The above AACT advertisement is a controversial text that uses connotations and denotations to reveal the ‘sign’ viewers see to create a meaning from the text.
Firstly, we need to discuss the things we see in the text, the denotations, to give insight on what it makes people think about. The rabbit is obviously a test for a new product, having bright red cheeks, lipstick and blue eyeshadow, and is accompanied by the “STOP ANIMAL TESTING” stamped in red in the bottom-left of the image.
But what do these signifiers make people who view this image actually think about?
Because it is unusual to find animals with any sort of make-up on, people primarily feel sorry for the rabbit in the advertisement. What people think about when seeing this image are the connotations. It is obvious that the aim of this advertisement is to protest or fight against the testing of products on animals, and does so by making people feel that animal testing is wrong. The stooped ears of the rabbit signify unhappiness, which is a connotation of how unethical and wrong animal testing is.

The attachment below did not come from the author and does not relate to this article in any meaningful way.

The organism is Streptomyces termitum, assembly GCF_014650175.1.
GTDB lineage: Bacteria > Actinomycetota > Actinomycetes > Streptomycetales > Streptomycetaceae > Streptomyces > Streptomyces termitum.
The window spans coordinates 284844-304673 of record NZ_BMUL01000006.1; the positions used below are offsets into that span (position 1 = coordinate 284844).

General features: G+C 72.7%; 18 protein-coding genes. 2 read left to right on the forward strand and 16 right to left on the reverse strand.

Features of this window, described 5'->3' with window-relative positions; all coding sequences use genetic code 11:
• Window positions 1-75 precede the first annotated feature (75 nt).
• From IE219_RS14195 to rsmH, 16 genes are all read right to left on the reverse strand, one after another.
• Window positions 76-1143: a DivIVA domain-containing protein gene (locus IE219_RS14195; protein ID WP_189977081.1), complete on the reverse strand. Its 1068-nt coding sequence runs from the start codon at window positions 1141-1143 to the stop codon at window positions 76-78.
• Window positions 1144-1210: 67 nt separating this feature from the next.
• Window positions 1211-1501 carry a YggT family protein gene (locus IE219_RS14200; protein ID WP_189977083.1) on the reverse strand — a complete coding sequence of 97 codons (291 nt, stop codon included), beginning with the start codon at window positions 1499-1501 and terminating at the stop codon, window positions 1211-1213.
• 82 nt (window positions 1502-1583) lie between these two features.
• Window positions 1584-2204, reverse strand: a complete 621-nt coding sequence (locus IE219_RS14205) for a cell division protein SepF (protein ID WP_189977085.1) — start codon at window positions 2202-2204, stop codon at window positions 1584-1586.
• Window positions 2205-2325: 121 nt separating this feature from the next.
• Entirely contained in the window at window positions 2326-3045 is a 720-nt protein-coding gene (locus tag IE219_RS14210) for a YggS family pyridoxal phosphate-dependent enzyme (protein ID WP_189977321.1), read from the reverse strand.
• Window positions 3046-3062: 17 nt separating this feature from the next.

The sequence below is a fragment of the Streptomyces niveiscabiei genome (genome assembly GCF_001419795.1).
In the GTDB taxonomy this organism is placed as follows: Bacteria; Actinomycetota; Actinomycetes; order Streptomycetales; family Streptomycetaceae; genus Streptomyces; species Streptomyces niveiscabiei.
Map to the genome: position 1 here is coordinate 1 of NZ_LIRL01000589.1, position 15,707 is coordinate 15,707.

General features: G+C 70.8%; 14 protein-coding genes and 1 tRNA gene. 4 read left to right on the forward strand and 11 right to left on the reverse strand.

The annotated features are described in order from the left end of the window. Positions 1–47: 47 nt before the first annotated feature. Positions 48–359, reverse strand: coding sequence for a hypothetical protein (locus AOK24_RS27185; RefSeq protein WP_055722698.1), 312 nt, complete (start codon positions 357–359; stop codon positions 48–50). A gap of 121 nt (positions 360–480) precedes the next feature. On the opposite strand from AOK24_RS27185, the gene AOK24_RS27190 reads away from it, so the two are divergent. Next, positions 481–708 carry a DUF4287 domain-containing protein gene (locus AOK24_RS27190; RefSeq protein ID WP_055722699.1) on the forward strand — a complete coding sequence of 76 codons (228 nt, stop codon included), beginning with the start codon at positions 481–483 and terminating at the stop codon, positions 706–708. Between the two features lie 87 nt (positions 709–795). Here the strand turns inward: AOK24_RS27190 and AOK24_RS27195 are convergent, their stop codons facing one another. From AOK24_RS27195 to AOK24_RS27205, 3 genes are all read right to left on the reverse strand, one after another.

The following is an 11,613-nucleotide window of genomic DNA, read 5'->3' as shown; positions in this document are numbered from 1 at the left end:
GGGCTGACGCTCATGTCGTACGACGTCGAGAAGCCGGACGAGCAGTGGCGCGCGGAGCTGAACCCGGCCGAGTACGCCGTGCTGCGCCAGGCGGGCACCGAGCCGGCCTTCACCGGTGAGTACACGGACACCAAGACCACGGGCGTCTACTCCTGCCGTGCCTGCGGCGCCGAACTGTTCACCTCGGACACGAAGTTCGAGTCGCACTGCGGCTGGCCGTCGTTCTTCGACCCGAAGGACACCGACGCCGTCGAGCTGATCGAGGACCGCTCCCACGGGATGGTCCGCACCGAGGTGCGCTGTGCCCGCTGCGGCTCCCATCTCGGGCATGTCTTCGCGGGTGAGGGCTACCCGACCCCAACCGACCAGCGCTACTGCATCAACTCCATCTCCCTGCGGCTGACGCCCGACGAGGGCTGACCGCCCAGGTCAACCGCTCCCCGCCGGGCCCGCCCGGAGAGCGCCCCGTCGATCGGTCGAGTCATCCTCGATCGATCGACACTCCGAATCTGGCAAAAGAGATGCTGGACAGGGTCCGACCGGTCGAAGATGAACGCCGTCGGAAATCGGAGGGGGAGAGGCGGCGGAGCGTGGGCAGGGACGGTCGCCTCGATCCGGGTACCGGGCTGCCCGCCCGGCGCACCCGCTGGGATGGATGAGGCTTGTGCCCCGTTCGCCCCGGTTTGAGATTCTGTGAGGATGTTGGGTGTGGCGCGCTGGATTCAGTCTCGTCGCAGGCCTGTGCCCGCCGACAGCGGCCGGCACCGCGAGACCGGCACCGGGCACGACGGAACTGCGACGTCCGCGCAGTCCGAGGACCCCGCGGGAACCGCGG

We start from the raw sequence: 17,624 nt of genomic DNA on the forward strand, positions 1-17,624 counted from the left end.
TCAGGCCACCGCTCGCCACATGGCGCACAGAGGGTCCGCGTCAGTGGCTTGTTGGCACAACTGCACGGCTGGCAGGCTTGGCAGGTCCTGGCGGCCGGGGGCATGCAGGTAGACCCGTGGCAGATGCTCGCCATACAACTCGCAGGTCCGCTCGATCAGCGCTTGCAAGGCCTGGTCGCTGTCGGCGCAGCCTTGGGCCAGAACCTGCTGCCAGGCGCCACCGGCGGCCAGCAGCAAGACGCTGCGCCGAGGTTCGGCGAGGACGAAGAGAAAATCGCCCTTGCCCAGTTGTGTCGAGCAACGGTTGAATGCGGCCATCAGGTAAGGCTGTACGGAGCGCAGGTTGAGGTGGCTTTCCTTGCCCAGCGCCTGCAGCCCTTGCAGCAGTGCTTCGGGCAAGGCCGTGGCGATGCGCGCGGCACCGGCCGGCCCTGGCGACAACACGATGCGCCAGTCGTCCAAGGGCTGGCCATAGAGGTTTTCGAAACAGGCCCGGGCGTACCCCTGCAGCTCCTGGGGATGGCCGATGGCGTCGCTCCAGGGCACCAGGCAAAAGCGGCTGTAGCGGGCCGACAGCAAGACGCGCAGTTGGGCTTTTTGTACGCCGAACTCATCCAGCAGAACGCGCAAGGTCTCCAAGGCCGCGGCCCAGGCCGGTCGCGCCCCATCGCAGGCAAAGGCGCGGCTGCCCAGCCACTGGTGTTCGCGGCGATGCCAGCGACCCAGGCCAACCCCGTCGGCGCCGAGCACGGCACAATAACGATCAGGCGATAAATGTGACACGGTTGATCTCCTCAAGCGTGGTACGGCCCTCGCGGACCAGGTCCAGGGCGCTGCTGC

The hypothetical speech of the rabbit – “I’m beautiful enough thanks” also acts as a connotation, as it makes people think about how animals should be left to be natural, rather than exploited with product tests.
Overall, the rabbits situation as detailed in the AACT advertisement shows connotations of corporations overpowering, exploitation and disrespect for animals, demonstrated by the blue and red make-up and more importantly the sad expression of the rabbit, dominantly depicted from its slumped ears and the lipstick forming a frown on its lips. From this, viewers then feel against corporations who test their products on animals, which is the initial aim of the advertisement.